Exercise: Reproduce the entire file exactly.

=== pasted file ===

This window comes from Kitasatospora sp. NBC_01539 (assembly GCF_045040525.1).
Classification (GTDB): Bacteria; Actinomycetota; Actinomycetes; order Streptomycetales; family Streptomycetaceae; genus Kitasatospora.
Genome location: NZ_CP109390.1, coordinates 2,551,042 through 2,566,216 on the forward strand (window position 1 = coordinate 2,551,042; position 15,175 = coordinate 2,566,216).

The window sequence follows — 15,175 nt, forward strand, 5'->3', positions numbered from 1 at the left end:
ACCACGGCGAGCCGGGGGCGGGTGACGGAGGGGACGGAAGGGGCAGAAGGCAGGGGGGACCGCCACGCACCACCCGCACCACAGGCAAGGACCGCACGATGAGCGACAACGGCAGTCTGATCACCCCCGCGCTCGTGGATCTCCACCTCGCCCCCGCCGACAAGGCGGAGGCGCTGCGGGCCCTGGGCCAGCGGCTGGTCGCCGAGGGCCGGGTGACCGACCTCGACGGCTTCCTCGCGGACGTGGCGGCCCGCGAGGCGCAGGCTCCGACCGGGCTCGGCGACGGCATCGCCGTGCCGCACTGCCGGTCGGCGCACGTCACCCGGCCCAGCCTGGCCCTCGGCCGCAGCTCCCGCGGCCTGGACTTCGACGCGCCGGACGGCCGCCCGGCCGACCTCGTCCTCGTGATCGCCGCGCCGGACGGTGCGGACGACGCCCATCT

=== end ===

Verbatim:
This window comes from Kitasatospora sp. NBC_01539 (assembly GCF_045040525.1).
Classification (GTDB): Bacteria; Actinomycetota; Actinomycetes; order Streptomycetales; family Streptomycetaceae; genus Kitasatospora.
Genome location: NZ_CP109390.1, coordinates 2,551,042 through 2,566,216 on the forward strand (window position 1 = coordinate 2,551,042; position 15,175 = coordinate 2,566,216).

The window sequence follows — 15,175 nt, forward strand, 5'->3', positions numbered from 1 at the left end:
ACCACGGCGAGCCGGGGGCGGGTGACGGAGGGGACGGAAGGGGCAGAAGGCAGGGGGGACCGCCACGCACCACCCGCACCACAGGCAAGGACCGCACGATGAGCGACAACGGCAGTCTGATCACCCCCGCGCTCGTGGATCTCCACCTCGCCCCCGCCGACAAGGCGGAGGCGCTGCGGGCCCTGGGCCAGCGGCTGGTCGCCGAGGGCCGGGTGACCGACCTCGACGGCTTCCTCGCGGACGTGGCGGCCCGCGAGGCGCAGGCTCCGACCGGGCTCGGCGACGGCATCGCCGTGCCGCACTGCCGGTCGGCGCACGTCACCCGGCCCAGCCTGGCCCTCGGCCGCAGCTCCCGCGGCCTGGACTTCGACGCGCCGGACGGCCGCCCGGCCGACCTCGTCCTCGTGATCGCCGCGCCGGACGGTGCGGACGACGCCCATCT